Anti-BDS Legislation Approved in Senate


Anti-BDS legislation passed as part of trade agreement legislation.

After weeks of procedural wrangling, fast-track trade promotion authority, which includes language combatting boycott, divestment and sanctions actions against Israel, passed the Senate on Wednesday in a 60-38 vote.

The anti-BDS amendment makes the elimination of state-sponsored boycotts against Israel a negotiating priority with European trading partners.

The World Jewish Congress hailed the passage.

“The Senate today took a strong stand against the growing vilification of Israel. American values such as freedom and openness have triumphed over the blatant hypocrisy and bias of the anti-Israel campaigners. This vote marks a major defeat for BDS,” said WJC President Ronald S. Lauder in a statement.

Despite having authored the amendment, Sen. Ben Cardin (D-Md.) joined his colleague Barbara Mikulski (D-Md.) in voting against the stand-alone fast track measure.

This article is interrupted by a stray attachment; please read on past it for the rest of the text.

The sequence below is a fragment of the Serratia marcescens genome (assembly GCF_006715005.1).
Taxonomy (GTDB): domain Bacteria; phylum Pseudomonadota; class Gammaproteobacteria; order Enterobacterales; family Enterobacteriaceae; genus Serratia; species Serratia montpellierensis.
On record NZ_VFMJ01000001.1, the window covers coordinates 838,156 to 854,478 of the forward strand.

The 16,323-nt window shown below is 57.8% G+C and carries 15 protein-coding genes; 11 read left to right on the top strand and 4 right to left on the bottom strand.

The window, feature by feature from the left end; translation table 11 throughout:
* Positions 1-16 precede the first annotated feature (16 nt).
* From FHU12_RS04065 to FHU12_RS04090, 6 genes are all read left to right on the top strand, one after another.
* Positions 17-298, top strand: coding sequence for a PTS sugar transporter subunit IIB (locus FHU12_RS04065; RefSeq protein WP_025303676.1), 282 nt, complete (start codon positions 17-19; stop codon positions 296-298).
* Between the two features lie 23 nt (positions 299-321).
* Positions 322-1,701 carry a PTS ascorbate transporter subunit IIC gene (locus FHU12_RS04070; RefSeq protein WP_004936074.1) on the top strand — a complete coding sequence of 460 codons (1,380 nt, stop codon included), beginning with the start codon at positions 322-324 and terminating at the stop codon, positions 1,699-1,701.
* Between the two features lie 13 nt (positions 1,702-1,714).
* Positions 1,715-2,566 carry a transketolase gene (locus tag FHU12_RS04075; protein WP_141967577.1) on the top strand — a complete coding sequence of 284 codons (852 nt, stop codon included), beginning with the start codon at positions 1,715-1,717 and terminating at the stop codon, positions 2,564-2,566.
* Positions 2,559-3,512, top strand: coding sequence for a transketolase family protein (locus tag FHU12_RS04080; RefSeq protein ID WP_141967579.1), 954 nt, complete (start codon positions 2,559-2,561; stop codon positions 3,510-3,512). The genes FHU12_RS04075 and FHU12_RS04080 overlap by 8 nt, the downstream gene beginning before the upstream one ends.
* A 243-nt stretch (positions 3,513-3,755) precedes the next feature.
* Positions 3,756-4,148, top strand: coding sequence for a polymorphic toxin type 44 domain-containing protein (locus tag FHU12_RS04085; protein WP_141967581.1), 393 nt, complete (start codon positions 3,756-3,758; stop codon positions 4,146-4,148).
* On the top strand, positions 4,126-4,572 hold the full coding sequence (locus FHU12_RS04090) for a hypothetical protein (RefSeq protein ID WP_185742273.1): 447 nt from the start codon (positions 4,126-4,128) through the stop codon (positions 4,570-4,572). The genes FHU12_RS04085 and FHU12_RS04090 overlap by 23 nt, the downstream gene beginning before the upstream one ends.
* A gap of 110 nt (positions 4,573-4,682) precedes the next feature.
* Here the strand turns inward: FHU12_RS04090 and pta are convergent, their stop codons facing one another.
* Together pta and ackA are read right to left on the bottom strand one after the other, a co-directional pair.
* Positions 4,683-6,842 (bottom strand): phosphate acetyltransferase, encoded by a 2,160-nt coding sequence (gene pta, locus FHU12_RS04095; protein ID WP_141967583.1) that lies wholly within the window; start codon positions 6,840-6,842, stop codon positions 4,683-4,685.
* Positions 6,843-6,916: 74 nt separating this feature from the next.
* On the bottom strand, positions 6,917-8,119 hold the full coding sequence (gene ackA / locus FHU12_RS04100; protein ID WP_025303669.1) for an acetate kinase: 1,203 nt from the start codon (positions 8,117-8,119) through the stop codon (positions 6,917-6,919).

“I believe in delegating trade promotion authority to the President — President Obama and his successors — but we cannot leave the protection of workers’ rights to hope and chance when we are negotiating these international agreements,” Cardin said in a statement.

Rep. Peter Roskam (R-Ill.), who authored the House version of the amendment, released a statement heralding the passage of TPA and the anti-BDS provisions.

“The recent wave of boycotts originating in Europe, including French telecom company Orange’s decision last week to sever ties with Israel, demands a robust response from the United States. This is that response,” said Roskam. “The bipartisan TPA provisions I authored are simple: if you want free trade with the United States, you can’t boycott Israel.”


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